Guest Post by Fuego y Agua Ambassador Eddie Yanick

 Hunter Gatherer was another life changing event. I don’t know how Josue does it, but he really finds a way into your soul with his races. Survival Run: Hunter Gatherer is a race like no other. The course, the obstacles, the people, all incredible. It is always a humbling experience.

My weekend began on Thursday with the second annual (unofficial) FYA Beer Mile (non-sanctioned). Myself, Tyler Tomesello, Mike Ruhlin, Margaret Schlachter, Maria Walton, and Kelly lined up on the trail, with our beer at our feet. We raised our right hands and said the sacred oath of the beer mile. “If I get hurt, drunk, or puke it’s my own damn fault.” With that we were off! The challenge was to chug a beer, then run a quarter mile and repeat until all beer was consumed and one mile was run. If we threw up we had to drink another beer and run another quarter mile. Tyler went out first and me close behind. I felt fine until halfway through the second beer, I began to feel uneasy. It took me a few minute to finish my second beer before I ran again. After that It just got worse. I began throwing up pretty bad. My stomach was in knots and the foam from the beer was caught in my throat. When all was said and done I had an extra 2 beers and another half mile ran, for a total of 6 beers and a mile and a half run. Kelly, even with her injured foot and boot on and walking beat me by a good amount! Alas I came in DFL (Dead F%$&ing Last). My race weekend began with an incredibly fun drunken run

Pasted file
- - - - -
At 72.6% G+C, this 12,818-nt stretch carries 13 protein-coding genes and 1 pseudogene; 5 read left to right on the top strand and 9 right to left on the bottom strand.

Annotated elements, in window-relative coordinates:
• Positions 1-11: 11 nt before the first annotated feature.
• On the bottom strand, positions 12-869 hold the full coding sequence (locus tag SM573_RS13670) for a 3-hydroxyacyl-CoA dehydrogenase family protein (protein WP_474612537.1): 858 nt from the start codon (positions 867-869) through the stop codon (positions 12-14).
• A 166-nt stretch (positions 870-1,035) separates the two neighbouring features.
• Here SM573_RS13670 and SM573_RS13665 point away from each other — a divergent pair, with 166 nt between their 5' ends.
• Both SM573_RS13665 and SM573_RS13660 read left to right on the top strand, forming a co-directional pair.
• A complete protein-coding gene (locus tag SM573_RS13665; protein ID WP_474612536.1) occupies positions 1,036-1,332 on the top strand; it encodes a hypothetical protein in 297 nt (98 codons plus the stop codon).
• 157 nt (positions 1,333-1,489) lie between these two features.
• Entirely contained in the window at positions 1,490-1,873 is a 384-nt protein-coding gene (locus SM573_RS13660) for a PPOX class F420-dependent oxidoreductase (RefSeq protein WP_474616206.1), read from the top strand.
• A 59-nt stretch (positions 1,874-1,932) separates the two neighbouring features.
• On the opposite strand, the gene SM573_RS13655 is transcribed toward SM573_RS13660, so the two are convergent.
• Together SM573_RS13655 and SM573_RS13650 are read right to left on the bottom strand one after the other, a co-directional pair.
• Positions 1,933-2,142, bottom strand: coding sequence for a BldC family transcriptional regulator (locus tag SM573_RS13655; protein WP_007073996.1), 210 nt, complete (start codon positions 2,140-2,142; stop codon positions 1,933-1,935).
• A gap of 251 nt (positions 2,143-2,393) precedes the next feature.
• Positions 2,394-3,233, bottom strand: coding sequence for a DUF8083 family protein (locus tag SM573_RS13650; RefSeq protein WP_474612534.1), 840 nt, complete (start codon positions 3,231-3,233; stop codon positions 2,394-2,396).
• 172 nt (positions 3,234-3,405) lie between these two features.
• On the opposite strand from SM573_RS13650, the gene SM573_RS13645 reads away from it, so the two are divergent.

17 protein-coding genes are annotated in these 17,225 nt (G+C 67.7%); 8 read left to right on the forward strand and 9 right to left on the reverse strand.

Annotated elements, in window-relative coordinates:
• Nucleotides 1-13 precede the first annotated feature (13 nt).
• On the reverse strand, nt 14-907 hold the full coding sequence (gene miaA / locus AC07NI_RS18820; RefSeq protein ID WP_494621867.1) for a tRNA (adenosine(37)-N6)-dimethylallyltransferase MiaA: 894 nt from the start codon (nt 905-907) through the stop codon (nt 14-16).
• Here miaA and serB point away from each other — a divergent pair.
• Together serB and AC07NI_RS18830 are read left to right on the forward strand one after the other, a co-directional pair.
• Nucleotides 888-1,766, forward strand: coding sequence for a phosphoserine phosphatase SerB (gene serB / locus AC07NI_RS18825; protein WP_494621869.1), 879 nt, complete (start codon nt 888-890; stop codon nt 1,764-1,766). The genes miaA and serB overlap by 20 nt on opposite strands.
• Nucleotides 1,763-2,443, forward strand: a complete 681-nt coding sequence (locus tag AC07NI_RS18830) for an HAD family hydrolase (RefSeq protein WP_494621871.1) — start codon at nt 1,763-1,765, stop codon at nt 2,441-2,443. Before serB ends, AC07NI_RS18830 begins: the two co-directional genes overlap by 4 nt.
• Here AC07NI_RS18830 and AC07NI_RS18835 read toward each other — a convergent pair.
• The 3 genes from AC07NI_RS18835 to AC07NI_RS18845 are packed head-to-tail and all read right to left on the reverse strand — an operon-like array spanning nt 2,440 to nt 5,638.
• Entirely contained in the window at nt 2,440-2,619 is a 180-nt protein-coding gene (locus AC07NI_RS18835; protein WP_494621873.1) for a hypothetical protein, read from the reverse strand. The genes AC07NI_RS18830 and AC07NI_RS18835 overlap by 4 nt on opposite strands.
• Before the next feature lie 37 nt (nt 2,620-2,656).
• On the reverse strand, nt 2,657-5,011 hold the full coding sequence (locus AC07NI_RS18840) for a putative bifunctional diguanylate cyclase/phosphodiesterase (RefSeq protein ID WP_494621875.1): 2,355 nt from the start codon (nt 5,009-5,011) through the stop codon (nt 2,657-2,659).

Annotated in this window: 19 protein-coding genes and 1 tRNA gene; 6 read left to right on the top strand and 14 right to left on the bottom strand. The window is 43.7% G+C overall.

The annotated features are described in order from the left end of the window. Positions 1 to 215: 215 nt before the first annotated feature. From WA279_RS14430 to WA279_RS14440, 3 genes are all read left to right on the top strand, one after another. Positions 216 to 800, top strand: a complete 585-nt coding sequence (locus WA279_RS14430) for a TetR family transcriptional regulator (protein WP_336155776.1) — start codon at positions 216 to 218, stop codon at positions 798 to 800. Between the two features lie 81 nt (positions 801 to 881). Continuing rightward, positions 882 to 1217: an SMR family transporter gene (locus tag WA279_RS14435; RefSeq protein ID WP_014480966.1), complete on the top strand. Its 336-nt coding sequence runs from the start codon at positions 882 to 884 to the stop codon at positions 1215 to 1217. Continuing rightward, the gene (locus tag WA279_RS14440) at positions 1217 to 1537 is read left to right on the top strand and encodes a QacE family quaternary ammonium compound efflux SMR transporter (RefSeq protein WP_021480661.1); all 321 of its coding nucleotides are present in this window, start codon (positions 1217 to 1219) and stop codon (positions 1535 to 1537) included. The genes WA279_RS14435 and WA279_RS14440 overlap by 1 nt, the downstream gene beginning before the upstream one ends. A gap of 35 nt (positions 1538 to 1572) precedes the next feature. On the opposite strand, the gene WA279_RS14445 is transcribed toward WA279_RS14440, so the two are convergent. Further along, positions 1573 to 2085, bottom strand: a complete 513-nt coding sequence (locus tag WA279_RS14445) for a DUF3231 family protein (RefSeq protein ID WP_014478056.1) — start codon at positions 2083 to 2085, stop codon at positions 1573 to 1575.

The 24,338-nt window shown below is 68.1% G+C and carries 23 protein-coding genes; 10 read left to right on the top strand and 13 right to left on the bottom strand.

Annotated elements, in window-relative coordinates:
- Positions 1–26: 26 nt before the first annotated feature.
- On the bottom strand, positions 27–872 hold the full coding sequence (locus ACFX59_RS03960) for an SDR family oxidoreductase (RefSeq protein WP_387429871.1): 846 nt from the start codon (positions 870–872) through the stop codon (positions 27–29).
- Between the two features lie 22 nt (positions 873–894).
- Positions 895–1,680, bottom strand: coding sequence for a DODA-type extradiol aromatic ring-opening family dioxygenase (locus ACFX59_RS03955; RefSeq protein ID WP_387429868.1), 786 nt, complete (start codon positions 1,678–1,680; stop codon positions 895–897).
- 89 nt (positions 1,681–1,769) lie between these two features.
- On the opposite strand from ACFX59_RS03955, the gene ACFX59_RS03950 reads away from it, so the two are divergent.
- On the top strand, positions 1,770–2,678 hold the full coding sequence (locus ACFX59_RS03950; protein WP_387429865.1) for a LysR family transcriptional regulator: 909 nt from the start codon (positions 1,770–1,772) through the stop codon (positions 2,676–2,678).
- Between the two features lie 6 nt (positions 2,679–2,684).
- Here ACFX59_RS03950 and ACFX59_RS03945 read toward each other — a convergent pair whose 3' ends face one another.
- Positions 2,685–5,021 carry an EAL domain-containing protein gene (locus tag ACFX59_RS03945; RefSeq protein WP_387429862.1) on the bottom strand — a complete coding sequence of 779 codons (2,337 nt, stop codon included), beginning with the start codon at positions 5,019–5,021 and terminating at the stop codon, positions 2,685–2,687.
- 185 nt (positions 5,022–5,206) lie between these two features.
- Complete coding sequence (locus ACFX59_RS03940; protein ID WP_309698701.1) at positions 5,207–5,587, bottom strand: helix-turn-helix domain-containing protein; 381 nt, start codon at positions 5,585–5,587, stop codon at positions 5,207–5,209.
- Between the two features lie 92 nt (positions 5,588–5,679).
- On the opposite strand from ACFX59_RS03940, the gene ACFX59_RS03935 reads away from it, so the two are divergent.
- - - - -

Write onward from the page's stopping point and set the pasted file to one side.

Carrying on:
Packet pickup began as horrible as I thought it would. We had to grab a heavy log and carry it 1.5 miles up a steep rocky hill that seemed to go on forever. I made the mistake of rushing and grabbing the first log I saw. Bad Idea. The log got very heavy and terribly uncomfortable real quick, and began digging into my shoulders tearing them up. The thing weighed about 75-80lbs. When I finally made it up the hill I received my bib number. #22 which coincidently is how old I am! I then carved my number into my log and began running down the other side of that evil hill. While running by I saw John sharp there offering encouragement. I yelled at him while running, “Sharpie! Beer me!” Quickly grabbing a Tona from him I continued running back to the finish line. The rest of that day was filled with lots of fun just hanging out with everybody and really enjoying every moment. I attempted to go to sleep early, but to no avail. There were people screaming all night, and the wind had picked up heavily and was blowing like crazy in my tent. But all I could think about was, what was going to happen in the morning